'Ladyfest’ rename scrapped due to political link


THE ANNUAL Women’s Week will no longer be renamed ‘Ladyfest’ due to the name’s association with the anarchist movement. Students’ Union (SU) Women’s Officer, Isobel O’Connor, explained that the proposed name was withdrawn as they felt it was “unsuitable” due to its political background.

“We found the term ‘Ladyfest’ had some anarchist links in some chapters,” explained Ms O’Connor. “We didn’t think that was appropriate for the week so we opted to revert back to the original name.” She affirmed that the idea behind the change was to generate interest among students as well as encouraging them to be more involved in the campaign.


“We thought a good name might draw a little more attention to it… give it a different slant,” stated Ms O’Connor. “It’s more about getting people participating in events rather than just attending [and] we thought a good name might draw a little more attention to it.”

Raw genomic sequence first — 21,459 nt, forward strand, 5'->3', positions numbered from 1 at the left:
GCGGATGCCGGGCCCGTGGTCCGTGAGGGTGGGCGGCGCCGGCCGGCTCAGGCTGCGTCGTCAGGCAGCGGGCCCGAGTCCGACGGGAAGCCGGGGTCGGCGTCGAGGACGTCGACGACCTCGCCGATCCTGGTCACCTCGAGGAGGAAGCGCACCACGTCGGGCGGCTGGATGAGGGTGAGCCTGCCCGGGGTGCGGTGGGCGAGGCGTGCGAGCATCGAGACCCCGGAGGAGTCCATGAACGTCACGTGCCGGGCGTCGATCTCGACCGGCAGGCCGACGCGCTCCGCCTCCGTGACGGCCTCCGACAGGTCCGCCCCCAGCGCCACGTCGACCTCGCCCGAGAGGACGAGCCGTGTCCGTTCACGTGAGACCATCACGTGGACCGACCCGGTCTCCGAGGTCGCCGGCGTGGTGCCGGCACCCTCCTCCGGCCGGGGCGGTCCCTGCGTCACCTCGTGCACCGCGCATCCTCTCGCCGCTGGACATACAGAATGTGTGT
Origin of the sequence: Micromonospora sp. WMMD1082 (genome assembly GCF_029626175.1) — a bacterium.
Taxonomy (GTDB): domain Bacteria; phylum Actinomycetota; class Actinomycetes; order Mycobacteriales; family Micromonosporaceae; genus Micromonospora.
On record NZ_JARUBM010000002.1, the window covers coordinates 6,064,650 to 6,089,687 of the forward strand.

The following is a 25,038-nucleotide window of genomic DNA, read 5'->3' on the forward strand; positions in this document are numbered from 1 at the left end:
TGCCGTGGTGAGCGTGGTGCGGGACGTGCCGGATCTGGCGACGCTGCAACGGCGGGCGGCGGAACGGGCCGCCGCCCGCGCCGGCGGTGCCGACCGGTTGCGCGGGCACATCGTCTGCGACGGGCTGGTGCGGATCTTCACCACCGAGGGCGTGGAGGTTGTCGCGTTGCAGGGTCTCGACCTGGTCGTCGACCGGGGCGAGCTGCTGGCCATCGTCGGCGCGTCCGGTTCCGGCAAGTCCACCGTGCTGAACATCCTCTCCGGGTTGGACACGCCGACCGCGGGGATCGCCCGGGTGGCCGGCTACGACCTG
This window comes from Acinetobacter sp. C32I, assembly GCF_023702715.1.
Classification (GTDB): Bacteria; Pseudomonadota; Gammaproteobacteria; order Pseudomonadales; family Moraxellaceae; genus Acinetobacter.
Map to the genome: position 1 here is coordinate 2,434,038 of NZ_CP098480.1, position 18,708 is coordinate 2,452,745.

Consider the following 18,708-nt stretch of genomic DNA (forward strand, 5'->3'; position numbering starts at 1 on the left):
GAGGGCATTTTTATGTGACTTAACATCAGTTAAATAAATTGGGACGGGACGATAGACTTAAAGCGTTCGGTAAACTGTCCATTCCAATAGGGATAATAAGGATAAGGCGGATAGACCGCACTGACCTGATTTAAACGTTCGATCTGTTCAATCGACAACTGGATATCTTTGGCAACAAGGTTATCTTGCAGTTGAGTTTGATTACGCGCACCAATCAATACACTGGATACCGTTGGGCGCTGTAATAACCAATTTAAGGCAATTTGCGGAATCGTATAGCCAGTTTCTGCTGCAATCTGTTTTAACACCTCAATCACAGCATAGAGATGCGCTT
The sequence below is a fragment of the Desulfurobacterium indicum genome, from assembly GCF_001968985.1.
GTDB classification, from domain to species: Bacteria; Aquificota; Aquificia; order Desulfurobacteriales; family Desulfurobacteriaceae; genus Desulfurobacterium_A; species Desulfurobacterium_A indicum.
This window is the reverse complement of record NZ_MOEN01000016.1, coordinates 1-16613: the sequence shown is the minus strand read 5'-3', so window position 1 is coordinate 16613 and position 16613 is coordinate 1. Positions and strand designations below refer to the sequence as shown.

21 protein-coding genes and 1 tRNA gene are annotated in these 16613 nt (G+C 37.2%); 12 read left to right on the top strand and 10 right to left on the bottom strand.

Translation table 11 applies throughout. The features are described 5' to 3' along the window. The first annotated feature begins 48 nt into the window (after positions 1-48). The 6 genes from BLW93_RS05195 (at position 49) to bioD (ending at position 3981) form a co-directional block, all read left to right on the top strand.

SU Campaigns and Communications Officer, Dan O’Neill, echoed Ms O’Connor’s views by clarifying that their original decision wasn’t based on any political agendas.

“We were modelling it on the ‘Ladyfest’ that they have in Cork which isn’t outwardly an anarchist event” added Mr O’Neill. “When we found out that it started as an anarchist event, we didn’t want to politicise it to that extent… which is not what the Union is mandated to campaign on.”

Mr O’Neill emphasised the importance that such campaigns have and hoped that it would encourage more women to participate in student politics. He highlighted the lack of representation of women with political groups in UCD and referred to the current sabbatical officers who are all male. However, he does not believe that any alteration to this trend is straightforward.

“I don’t think it’s a black or white issue,” said Mr O’Neill. “I think it stems throughout society and I don’t think it’s as simple as introducing gender quotas or putting up a few posters… we want Women’s Week to be the start of grassroots campaigning on women’s issues”.

Ms O’Connor shared the same perspective on the subject and hoped that the campaign would encourage female participation in student life and politics. She referred to the fees campaign as an example of people becoming more politically aware and hoped that Women’s Week would encourage female students to become more involved in student life.

Woman’s Week is taking place this week, from the 3rd to the 7th November.